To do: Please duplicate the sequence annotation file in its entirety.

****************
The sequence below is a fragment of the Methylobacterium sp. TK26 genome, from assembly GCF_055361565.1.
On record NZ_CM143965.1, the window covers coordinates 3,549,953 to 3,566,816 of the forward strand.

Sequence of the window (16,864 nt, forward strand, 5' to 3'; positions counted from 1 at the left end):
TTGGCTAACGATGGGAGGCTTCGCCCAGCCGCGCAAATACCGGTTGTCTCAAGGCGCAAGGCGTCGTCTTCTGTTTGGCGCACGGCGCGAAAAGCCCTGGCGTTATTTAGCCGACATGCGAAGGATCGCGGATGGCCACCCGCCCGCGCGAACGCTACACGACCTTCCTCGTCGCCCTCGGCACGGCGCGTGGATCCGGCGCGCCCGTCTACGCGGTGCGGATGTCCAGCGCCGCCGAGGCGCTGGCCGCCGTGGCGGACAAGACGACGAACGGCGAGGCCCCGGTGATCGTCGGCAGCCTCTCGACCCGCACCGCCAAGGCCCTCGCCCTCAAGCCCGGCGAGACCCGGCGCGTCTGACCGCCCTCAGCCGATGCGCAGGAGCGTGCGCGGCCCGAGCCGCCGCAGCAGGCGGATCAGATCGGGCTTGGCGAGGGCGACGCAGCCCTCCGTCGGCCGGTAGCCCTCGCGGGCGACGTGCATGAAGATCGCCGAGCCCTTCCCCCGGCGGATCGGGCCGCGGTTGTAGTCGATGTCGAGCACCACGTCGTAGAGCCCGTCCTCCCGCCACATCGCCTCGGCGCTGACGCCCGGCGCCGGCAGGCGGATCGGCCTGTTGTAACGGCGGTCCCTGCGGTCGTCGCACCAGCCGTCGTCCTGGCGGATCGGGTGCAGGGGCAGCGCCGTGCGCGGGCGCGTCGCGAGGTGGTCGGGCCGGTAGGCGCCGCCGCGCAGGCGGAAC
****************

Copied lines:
The sequence below is a fragment of the Methylobacterium sp. TK26 genome, from assembly GCF_055361565.1.
On record NZ_CM143965.1, the window covers coordinates 3,549,953 to 3,566,816 of the forward strand.

Sequence of the window (16,864 nt, forward strand, 5' to 3'; positions counted from 1 at the left end):
TTGGCTAACGATGGGAGGCTTCGCCCAGCCGCGCAAATACCGGTTGTCTCAAGGCGCAAGGCGTCGTCTTCTGTTTGGCGCACGGCGCGAAAAGCCCTGGCGTTATTTAGCCGACATGCGAAGGATCGCGGATGGCCACCCGCCCGCGCGAACGCTACACGACCTTCCTCGTCGCCCTCGGCACGGCGCGTGGATCCGGCGCGCCCGTCTACGCGGTGCGGATGTCCAGCGCCGCCGAGGCGCTGGCCGCCGTGGCGGACAAGACGACGAACGGCGAGGCCCCGGTGATCGTCGGCAGCCTCTCGACCCGCACCGCCAAGGCCCTCGCCCTCAAGCCCGGCGAGACCCGGCGCGTCTGACCGCCCTCAGCCGATGCGCAGGAGCGTGCGCGGCCCGAGCCGCCGCAGCAGGCGGATCAGATCGGGCTTGGCGAGGGCGACGCAGCCCTCCGTCGGCCGGTAGCCCTCGCGGGCGACGTGCATGAAGATCGCCGAGCCCTTCCCCCGGCGGATCGGGCCGCGGTTGTAGTCGATGTCGAGCACCACGTCGTAGAGCCCGTCCTCCCGCCACATCGCCTCGGCGCTGACGCCCGGCGCCGGCAGGCGGATCGGCCTGTTGTAACGGCGGTCCCTGCGGTCGTCGCACCAGCCGTCGTCCTGGCGGATCGGGTGCAGGGGCAGCGCCGTGCGCGGGCGCGTCGCGAGGTGGTCGGGCCGGTAGGCGCCGCCGCGCAGGCGGAAC